Sometime very soon winged termites will start taking to the air to mate and start new colonies. Hundreds of these “swarmers” can emerge from a single mature termite colony. Being alert and watching for winged termites is important— it is both evidence that one or more established colonies are in the area, and a warning that they are trying to create new colonies. Swarmers are weak fliers and most stay within a block or two of where they emerged. A few may find their way indoors, but if you see many winged termites indoors it is a sign that they are probably coming from a colony that is already inside your home and eating away at it.
We’re including a picture here of both a termite and an ant swarmer, because ants may swarm about the same time as termites, and it is easy to mistake the two. Note that unlike ants, termite front and rear wings are about the same length, the wings have lots of veins, their waist is broad, and their antennae are curved or straight, never sharply bent.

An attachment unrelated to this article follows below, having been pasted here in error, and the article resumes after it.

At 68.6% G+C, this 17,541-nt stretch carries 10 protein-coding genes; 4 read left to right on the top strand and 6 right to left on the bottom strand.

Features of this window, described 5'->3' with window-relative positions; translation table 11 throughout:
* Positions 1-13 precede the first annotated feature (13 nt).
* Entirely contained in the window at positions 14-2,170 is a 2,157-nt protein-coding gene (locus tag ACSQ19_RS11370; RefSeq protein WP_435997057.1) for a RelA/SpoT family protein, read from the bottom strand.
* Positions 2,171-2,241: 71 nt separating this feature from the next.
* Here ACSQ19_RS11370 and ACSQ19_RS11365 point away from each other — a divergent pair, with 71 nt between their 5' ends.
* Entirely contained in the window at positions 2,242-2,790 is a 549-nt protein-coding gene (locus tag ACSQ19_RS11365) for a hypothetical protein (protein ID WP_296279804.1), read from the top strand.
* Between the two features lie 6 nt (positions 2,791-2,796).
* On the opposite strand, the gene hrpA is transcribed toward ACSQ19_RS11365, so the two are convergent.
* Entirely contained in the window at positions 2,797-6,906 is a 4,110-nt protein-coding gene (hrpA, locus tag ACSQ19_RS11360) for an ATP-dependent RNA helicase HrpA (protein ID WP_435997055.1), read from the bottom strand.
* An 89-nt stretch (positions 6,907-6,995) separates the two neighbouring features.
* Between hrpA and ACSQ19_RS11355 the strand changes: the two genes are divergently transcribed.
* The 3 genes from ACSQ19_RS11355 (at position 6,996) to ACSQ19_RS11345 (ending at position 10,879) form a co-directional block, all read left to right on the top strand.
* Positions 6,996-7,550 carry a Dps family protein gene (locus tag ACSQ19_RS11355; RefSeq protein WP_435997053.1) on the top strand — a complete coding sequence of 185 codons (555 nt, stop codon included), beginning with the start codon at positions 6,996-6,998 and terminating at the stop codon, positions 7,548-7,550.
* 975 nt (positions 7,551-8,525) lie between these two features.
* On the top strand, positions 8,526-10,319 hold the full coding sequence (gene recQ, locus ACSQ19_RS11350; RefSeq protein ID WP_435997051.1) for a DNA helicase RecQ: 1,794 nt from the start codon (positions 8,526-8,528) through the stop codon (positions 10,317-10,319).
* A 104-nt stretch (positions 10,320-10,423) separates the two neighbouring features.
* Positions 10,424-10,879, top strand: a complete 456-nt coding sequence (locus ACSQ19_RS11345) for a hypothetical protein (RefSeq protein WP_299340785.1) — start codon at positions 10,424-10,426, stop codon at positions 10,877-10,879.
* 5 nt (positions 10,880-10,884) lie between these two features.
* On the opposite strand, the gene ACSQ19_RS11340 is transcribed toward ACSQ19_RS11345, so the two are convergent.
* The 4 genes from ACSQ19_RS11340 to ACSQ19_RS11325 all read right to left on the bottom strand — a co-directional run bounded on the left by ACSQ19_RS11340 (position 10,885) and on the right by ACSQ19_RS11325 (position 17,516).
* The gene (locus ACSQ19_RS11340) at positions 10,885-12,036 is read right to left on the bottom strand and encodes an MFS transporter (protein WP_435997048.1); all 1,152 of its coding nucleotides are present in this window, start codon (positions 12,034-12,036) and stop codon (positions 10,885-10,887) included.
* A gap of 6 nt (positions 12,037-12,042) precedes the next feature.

Proper identification is important, because the control techniques we use for termites, carpenter ants, and other ants are very different. Call us for a professional inspection if you find any of these pests in or near your home. Save some of the pests for us in a jar for proper identification, but please don’t fill the jar with water—it rots insects. Whatever the pest, we will design the best control strategy to eliminate them and protect your home.
- Posted by admin
- On October 4, 2016
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